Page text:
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Source: The Illustrated London News, November 9, 1844
Description of the Figures
Right-Hand Figure—Evening Toilette,—A tulle and lace cap, ornamented with satin ribbon. A silk dress, ornamented down the front with embroidery and lace; the corsage of drawn tulle over coloured silk.
Left-Hand Figure,—A promenade dress of African sand colour silk, ornamented with two bouillons, serpentining down each side the front; corsage with plaits from the shoulder to the waist, under sleeves of embroidered muslin, Hat of Terry velvet, trimmed with rolls of the same.
Right-Hand Half-Length Figure.—A hat of uncut velvet, trimmed with bands of narrow black velvet ribbon. A velvet cloak, with embossed border, and trimmed with corded fringe. Skirt with one very deep volant, headed with a bouillon of the same.
Left-Hand Half-Length Figure—Evening Toilette.—Hair coiffure ornamented with a wreath of roses without leaves. A satin dress, trimmed round the corsage and down each side the front with bouillons of tulle and roses without leaves.
We never recollect a season in which so many striking and beautiful novelties have appeared in every description of costume as the present (says the "Ladies' Gazette of Fashion.") The most important novelties are the royal winter dresses, patterns of which are given exclusively in the "Ladies' Gazette," and which, from their unequalled novelty and beauty, are sure to become the favourite dresses of the season. Dresses, cloaks, pelisses, bonnets, all have undergone a complete revolution in forms and materials: but to our notes, commencing with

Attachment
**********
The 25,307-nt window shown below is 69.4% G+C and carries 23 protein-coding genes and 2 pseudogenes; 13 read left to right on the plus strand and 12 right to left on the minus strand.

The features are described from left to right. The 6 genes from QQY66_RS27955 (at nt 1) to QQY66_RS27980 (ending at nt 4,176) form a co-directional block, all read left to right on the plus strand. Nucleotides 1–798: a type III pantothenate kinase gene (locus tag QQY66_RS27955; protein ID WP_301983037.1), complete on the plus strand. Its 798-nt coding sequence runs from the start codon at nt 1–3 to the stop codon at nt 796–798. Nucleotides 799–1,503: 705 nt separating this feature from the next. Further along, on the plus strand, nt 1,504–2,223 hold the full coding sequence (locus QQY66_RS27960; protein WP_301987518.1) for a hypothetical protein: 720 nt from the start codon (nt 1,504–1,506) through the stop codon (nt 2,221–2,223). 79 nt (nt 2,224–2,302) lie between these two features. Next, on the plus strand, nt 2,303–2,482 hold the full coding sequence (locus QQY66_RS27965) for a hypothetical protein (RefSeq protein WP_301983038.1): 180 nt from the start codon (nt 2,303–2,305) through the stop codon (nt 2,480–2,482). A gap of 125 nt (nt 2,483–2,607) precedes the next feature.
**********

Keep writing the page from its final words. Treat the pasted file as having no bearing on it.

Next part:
CHAPEAUX and CAPOTES, the favourite materials for which are velvet, velours epingle, and satin. Feathers, of the lightest and most elegant kinds, will be more in vogue for trimmings than flowers. Velvet panachees will be the favourite flowers. Drawn Bonnets of velvet will be very fashionable. A new style of trimming, composed of noeuds of shaded velvet ribbon and blonde lace, will be in vogue.
CLOAKS, PELISSES, &c.—Cloaks of rich black silk will be very fashionable; also the Manteau Russe and the Paletot Grec, made either of satin or velvet. The favourite form for Pelisses is the Robe Amazone, descending on the hips, in the jacket style, and trimmed with favour velvet.
PROMENADE ROBES are made in the pelisse form, with the corsage slightly opened, showing the rich embroidery of the chemisette. Close corsages will increase in favour as the season advances. They will be braided and trimmed with velvet bands and buttons, also velvet ribbons. Silks, Pekins of Thibet down, basino de laine, tartanelles, and merinos of various kinds, will be the favourite materials. Furs will be much worn.
EVENING DRESSES will be made generally with low-pointed corsages, and round at the bosom, sleeves short, but not near so short as they have been, Velvet Robes have the sleeves much shorter. Flounces will be in vogue; also ruches, and other garnitures of ribbon. Demi-trains will be worn. For Ball Dresses, an embroidery in straw, of a very light and novel description, will be introduced; also, fringes of gold and silver, and net-work of small pearl bead-heads.
CAPS retain their vogue, The new trimming is a chicoree wreath of ribbon in five different shades. Wreaths of oak leaves for evening caps. The turban Algerienne, composed of a gold or silver gauze scarf, ornamented with diamond epis, will be the favourite turban. Hats of crape decorated with feathers of the lightest kinds will be very fashionable, Colours, pomona green, dark blue, ruby, violet ponceau, pearl grey, chocolate, and neutral tints will be most used.